Mitchell Communications of Fayetteville, Arkansas, conducted the two-day facilitation and produced a record of the proceedings, including recommendations for the next steps. In addition to the drafting of the framework itself, the primary recommendation was the formation of an Arkansas obesity prevention commission or foundation. This independent entity would take ownership of the framework and oversee both the creation and implementation of the new statewide plan to improve overall health by reducing obesity.

In October 2015, Healthy Active Arkansas was officially launched and the following year a Board of Directors was established. In June 2017, Healthy Active Arkansas became a 501 c(3) non-profit.

The 2015 launch of HAA

The Board

Tina Pilgreen, MS
Healthy Active Arkansas
Executive Director
Chad Aduddell
Greg Bledsoe, MD
Arkansas Surgeon General
Marcy Doderer, FACHE
Marta M. Loyd, EdD
Bruce Murphy, MD
Troy Wells
Stephanie Williams, RNP, MPH

Meet our partners.

The partners involved in HAA have a strong interest in the health of our state.

FAQs

You have questions. We have answers. If you don’t see the answer you’re looking for, drop us an email.

Who (or what) is Healthy Active Arkansas?

We are a 501 c(3) nonprofit whose mission is to increase the number of children, adolescents and adults who are at a healthy weight. We focus on nine (big) priority areas, all of which can affect your health. Each of the nine priority areas has a team leader and members who are working on ways to help our communities, schools and entire state be healthier, particularly in the realm of physical activity and nutrition.

 

Where can I find the HAA 10-Year Plan?

You can get a PDF copy of the Healthy Active Arkansas 10-Year Plan here.

Why is it important to increase the number of Arkansans who are at a healthy weight?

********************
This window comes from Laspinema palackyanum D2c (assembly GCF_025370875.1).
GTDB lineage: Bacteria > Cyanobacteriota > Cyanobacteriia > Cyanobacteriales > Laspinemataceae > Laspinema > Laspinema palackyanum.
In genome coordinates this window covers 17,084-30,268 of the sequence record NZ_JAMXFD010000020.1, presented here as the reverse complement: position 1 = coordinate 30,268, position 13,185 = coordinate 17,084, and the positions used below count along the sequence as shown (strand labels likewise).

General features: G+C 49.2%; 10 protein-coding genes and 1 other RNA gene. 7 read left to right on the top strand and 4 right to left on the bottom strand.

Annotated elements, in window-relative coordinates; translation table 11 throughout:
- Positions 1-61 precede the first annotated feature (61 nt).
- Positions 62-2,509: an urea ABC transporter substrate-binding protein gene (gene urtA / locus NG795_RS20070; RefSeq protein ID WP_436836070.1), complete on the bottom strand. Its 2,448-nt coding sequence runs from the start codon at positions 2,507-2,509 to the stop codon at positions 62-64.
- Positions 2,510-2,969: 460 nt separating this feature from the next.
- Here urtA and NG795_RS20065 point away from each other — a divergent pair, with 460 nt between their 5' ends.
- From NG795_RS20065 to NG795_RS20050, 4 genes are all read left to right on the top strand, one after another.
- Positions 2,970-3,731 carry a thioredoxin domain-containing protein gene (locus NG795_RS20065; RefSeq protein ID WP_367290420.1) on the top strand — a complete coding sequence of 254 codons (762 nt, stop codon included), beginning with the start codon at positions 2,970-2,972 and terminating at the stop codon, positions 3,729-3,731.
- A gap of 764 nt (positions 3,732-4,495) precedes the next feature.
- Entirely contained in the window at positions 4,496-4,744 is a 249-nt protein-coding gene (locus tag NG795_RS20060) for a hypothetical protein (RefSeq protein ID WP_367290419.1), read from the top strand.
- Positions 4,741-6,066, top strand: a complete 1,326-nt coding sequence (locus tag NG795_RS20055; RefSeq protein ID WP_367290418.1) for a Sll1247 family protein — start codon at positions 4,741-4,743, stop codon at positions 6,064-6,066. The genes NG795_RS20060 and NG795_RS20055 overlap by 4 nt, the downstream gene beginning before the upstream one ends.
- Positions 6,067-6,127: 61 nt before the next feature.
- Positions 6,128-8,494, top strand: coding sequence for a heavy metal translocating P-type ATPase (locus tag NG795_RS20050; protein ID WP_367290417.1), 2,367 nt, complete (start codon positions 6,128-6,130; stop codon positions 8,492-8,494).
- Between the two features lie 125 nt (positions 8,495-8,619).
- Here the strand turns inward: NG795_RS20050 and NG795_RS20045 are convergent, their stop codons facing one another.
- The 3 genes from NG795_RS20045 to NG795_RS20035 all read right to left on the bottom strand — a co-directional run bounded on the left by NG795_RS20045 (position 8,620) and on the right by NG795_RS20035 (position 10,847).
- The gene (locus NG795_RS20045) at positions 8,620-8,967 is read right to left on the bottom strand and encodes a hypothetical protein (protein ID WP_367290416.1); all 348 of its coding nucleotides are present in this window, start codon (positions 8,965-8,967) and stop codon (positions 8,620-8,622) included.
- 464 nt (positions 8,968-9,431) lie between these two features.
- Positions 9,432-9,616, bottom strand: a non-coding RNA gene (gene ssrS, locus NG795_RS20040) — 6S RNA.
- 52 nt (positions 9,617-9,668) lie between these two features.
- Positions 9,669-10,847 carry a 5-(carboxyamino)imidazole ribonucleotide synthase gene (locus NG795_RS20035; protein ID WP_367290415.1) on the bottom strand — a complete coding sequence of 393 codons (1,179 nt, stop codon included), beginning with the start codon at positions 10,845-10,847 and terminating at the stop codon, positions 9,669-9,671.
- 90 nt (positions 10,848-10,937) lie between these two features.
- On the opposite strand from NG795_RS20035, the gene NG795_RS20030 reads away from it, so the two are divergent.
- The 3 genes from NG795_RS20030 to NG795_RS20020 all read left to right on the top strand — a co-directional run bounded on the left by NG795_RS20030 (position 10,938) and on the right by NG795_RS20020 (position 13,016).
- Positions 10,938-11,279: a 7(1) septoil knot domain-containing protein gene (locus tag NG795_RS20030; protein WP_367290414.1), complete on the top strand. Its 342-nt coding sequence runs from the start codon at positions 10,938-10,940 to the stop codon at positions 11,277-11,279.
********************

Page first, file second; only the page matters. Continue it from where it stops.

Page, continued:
In Arkansas, 1 out of every 3 people is obese. People with obesity are more likely to have serious health problems such as high blood pressure, diabetes, stroke, cancer, heart disease and arthritis. These health problems can reduce your quality of life, cost you money and even shorten your life.

The good news is that these health problems may be prevented or reduced if everyone works together to help each other make healthier choices when it comes to eating and getting physically active.

How can I get involved with one of the Healthy Active Arkansas priority areas?

We’re glad you asked! If you are motivated to move Arkansas toward a healthier future by working with one of our nine priority areas, send us an email here or visit our Contact Us page, and we’ll get in touch with you with the details.

What is the Healthy Active Arkansas Statewide Learning Network?

Our partner, the Arkansas Center for Health Improvement (ACHI), is hosting a series of Statewide Learning Network meetings, funded by the Blue & You Foundation for a Healthier Arkansas, to inform, recruit, and mobilize new champions to assist us and our partners in addressing the state’s obesity crisis. These meetings are geared at community leaders who serve a critical role in guiding local efforts to reduce obesity, a major factor in improving overall health. Check out our Events page to learn more.

A group I am involved in has started its own project that focuses on nutrition and/or physical activity. Can Healthy Active Arkansas help?

Absolutely, that’s why we’re here! We are happy to provide technical assistance and best practices, as well as link you to individuals and organizations who can help you reach your goals. Get in touch with us!

Who can use the Healthy Active Arkansas framework?

The Healthy Active Arkansas framework is intended for anyone to be able to use. It provides you with science-based information about how to make healthy changes. You can start small or big by picking what works best for your family, community, place of worship, or workplace by using some of the tools and ideas outlined in the plan.

How much does obesity cost the state?

Obesity costs our state $1.25 billion a year. This includes medical costs, of which nearly 40 percent is paid by Medicare and Medicaid.

Say hello.

Want to learn more about HAA or get involved with one of the nine priority areas? Send us your contact information and we’ll be in touch.

Want to learn more about HAA or get involved with one of the nine priority areas? Send us your contact information and we’ll be in touch.